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The Games People Played
By Alexandra Witze
Barbara Voorhies has excavated at Tlacuachero, a shell mound in coastal Chiapas, Mexico, four times over the last four decades. Yet only after her last trip, in 2009, did she finally unravel one of the site’s biggest mysteries: the purpose of a feature consisting of 24 holes punched into a floor arranged in the shape of an open circle. An imprint of a large stone is in the middle of the circle.
When Copper Was King
By Christie Bleck
It’s been known for millennia that the Keweenaw Peninsula, the northernmost part of Michigan’s Upper Peninsula, harbored veins of copper. Native Americans mined copper there for 5,000 years, and the French and English attempted mining during Colonial times. But it wasn’t until the 1840s and the Treaty of La Pointe that the Keweenaw became synonymous with copper.
In this 1842 treaty, the Ojibwe peoples ceded the Keweenaw’s mineral rights to the U. S. government, which began issuing mining leases to interested parties, both professional and amateur. Many people saw an opportunity to make money. Three of those leases were acquired by the Pittsburgh & Boston Mining Company, and one of those three created a copper boom that changed the area.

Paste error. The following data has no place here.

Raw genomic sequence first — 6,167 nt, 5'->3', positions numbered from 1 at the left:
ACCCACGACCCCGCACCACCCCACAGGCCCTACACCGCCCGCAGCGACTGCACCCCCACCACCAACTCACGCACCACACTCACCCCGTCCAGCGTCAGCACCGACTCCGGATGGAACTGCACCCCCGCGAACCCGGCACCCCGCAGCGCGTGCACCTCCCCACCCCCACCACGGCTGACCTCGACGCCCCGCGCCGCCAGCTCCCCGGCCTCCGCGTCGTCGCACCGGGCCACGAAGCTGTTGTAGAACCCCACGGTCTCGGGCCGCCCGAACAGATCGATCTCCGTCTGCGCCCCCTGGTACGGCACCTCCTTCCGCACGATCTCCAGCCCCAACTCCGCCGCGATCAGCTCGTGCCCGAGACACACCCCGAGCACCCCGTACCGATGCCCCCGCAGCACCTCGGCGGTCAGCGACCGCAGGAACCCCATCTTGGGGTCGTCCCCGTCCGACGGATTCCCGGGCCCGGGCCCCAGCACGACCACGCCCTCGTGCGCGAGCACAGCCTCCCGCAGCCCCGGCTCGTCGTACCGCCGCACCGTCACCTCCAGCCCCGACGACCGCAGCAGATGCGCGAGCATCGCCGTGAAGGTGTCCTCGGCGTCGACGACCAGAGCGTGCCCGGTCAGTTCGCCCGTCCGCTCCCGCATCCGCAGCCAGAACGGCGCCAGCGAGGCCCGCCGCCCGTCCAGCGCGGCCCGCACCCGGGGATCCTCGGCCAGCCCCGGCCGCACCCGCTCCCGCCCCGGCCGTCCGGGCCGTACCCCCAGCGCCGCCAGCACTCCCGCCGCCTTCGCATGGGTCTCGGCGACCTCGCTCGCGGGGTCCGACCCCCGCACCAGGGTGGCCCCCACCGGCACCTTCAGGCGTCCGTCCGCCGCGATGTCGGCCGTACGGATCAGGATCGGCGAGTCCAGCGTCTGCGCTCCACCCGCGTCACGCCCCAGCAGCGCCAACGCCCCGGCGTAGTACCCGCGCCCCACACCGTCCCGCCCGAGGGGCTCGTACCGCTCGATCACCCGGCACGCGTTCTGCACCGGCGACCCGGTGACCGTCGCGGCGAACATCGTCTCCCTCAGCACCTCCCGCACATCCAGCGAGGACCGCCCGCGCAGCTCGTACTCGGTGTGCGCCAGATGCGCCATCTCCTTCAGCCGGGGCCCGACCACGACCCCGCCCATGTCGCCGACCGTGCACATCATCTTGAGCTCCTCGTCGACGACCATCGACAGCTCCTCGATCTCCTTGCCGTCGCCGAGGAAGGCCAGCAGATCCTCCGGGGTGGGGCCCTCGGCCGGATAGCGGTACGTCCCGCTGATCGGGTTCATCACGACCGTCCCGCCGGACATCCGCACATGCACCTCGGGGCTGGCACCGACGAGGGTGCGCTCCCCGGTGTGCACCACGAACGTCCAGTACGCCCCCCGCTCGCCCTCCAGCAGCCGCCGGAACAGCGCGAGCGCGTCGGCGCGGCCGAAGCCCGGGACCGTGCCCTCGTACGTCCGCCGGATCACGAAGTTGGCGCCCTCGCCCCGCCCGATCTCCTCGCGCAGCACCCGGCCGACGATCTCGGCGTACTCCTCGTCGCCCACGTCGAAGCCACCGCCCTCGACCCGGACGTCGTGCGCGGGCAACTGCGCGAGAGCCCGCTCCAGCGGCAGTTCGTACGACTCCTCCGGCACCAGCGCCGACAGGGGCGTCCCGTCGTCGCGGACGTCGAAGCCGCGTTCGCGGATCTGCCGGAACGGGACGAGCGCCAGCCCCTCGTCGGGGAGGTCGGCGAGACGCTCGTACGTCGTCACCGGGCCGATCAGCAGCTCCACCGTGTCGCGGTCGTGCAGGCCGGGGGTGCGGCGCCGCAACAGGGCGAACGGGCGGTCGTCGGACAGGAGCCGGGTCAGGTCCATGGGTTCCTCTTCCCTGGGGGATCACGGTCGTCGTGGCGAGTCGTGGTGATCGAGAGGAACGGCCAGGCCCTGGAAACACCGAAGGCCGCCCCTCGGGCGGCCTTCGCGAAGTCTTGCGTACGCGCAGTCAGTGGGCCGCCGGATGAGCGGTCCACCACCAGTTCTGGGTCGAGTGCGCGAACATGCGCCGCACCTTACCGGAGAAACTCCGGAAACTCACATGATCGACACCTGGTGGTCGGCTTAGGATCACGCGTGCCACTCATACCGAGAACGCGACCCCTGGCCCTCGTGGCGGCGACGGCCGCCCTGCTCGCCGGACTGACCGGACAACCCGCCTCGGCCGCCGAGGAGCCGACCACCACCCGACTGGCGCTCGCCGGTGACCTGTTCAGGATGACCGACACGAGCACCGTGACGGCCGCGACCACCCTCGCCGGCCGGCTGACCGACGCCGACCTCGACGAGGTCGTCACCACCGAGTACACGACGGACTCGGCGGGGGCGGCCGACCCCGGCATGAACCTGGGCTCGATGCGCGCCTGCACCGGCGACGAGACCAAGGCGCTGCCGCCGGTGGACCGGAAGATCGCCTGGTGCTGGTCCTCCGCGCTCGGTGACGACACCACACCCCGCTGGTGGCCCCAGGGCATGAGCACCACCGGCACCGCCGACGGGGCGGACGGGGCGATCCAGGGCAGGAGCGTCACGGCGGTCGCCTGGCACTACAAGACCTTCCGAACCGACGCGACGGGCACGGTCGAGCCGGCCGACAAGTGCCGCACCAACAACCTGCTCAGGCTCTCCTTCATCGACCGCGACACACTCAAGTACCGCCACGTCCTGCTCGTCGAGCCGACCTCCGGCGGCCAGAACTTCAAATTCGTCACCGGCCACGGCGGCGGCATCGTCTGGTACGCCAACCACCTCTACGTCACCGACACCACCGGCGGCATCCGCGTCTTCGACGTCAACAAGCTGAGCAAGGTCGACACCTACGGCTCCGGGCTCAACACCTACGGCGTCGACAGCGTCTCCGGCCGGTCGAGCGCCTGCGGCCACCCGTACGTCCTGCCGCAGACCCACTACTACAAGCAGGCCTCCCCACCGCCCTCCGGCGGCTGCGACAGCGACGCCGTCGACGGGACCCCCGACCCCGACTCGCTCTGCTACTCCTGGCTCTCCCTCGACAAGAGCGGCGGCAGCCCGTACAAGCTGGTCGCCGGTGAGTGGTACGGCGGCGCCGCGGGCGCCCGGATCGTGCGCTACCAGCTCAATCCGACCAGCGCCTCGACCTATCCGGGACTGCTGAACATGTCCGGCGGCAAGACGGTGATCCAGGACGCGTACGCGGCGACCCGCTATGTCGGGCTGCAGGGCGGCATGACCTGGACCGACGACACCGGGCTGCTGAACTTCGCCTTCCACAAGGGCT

In 1845 a vein of copper-bearing quartz was discovered at the base of a 200-foot basalt cliff. This prompted a group of miners to dig 70 feet into the cliff, where, to their amazement, they discovered a huge vein of pure copper. The Pittsburgh & Boston Mining Company abandoned its other two leases and focused on the challenge of extracting this massive amount of copper. So began the Cliff Mine.
Life in the World’s Largest Prison Camp
By Mike Toner
The faint gray stains in the reddish clay are right where Georgia Southern University archaeologist Lance Greene expected to find them, just a few inches below the surface and a stone’s throw from a picnic shelter. The telltale color differences in the freshly exposed soil—traces of the posts in a wooden stockade wall that once stood here—attest that life at Georgia’s Magnolia Springs State Park was not always a picnic. This was once the location of the world’s largest prison, which was built in the waning days of the Civil War to house thousands of prisoners being moved from the Confederacy’s notorious, overcrowded prison at Andersonville.
As Hubert Gibson, one of Greene’s graduate students, trowels away the soil for a better view of the telltale stain, Greene gestures toward the park’s swimming pool where a handful of visitors are seeking relief from the mid-day heat. “A century and a half ago, this was the southeast wall of the Camp Lawton stockade,” he says. “The main gate was probably under the parking lot over there. We haven’t found that yet, but we have located the back wall of the stockade over on the other side of the spring.”
Some members of Greene’s team are excavating there too, but they are too distant to be seen. It’s a vivid reminder of the sprawling prison’s scale. When completed in 1864, Camp Lawton’s stockade was over a mile long. The walls, built with more than 3,600 upright yellow pine logs, enclosed 42 acres, a space designed to hold up to 40,000 Union prisoners.
Winter 2013/14 issue of American Archaeology
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